Loosely based on Alan Moore and Eddie Campbell’s graphic novel, the Hughes Brothers were criticized by Moore for replacing his “gruff” version of Frederick Abberline with an “absinthe-swilling dandy.” They should have been ready for that — Moore hasn’t enjoyed a single adaption of his work.
Here, the directors of Menace II Society, Dead Presidents and The Book of Eli go to Whitechapel to tell the story of who Jack the Ripper very well may have been.
Mary Kelly (Heather Graham) and her friends are all London prostitutes who must avoid violence whle trying to make a living with their bodies. When one of their friends, Ann Crook, is taken after her rich boyfriend returns, they learn that they are being hunted down and mutilated one by one. Soon, Whitechapel Police Inspector Frederick Abberline (Johnny Depp) is on the case, guided by psychic visions that he abates with opium.
His theory — which his partner Sergeant Peter Godley (Robbie Coltrane) doesn’t quite understand — is that the Ripper is a highly educated medical professional. After meeting with Sir William Gull (Ian Holm), the physician to the Royal Family, Abberline starts to see that there is a dark conspiracy behind everything, particularly the influence of the Freemasons.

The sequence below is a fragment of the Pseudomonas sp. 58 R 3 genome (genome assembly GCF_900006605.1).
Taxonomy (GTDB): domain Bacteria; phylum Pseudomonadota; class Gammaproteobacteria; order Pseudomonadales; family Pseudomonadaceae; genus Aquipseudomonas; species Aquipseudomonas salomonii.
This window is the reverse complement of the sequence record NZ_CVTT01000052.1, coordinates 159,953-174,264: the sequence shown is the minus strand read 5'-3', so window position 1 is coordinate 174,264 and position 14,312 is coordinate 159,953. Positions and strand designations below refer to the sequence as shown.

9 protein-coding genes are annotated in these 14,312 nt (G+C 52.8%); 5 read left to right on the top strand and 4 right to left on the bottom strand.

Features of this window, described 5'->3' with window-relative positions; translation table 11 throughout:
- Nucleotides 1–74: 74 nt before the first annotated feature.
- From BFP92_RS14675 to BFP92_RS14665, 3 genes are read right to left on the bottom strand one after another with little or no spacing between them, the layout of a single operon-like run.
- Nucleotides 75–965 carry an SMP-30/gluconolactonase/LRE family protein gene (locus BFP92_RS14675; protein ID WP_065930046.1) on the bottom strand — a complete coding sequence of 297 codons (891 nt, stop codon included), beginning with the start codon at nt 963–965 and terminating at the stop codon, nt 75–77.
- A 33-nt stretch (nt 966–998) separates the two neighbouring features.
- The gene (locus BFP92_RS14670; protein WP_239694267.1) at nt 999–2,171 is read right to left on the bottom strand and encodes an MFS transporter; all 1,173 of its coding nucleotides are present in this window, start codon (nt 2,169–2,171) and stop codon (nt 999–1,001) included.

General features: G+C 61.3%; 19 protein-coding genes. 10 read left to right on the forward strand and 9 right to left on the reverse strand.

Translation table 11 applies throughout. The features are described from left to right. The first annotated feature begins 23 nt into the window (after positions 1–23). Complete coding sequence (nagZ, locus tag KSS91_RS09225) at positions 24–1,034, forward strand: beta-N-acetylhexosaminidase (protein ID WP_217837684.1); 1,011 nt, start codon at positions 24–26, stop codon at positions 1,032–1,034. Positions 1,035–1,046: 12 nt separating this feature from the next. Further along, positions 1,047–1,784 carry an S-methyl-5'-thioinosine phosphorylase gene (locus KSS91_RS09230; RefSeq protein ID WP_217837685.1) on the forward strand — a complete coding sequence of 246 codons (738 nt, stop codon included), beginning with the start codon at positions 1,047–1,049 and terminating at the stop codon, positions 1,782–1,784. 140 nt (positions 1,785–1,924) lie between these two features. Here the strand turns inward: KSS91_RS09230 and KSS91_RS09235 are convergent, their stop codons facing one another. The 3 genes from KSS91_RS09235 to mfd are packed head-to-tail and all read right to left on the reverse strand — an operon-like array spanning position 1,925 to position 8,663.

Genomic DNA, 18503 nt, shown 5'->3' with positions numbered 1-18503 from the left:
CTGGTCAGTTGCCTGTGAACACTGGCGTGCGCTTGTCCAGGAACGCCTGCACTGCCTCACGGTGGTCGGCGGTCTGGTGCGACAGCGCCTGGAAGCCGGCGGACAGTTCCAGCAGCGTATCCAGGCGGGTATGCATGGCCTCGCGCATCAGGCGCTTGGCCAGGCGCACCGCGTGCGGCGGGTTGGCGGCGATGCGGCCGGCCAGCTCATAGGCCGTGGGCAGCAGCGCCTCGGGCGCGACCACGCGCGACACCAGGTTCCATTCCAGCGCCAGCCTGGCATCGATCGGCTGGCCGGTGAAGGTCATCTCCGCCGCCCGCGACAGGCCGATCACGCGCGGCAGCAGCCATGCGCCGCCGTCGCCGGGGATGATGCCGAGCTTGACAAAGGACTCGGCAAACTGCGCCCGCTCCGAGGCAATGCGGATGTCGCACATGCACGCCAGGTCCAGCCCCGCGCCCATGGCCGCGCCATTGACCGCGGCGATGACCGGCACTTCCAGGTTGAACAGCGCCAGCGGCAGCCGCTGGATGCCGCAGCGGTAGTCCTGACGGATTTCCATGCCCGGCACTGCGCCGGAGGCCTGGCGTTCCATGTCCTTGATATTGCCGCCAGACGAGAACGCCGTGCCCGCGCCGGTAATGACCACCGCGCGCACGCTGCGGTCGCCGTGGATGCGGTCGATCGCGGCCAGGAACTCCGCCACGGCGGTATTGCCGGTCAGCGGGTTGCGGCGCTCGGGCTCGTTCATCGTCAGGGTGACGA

The truth is that Gull is the killer, taking out the witnesses to painter Albert Sickert’s forbidden marriage and child with Crook. The bigger secret is that Sickert is Prince Albert, grandson of reigning Queen Victoria, and their daughter is a royal heir.
I don’t want to give away much more — I’ve already said so much — but nothing ends well, to say the least. While not as deep as Moore and Campbell’s graphic novel, this film has an interesting visual style and really depicts the squalor of London in the time of the Ripper. I really liked the way the opium visions and murderous messages were presented here. There’s really no reason for the Elephant Man to show up or the main characters’ romance, though. It all feels somewhat thrown in.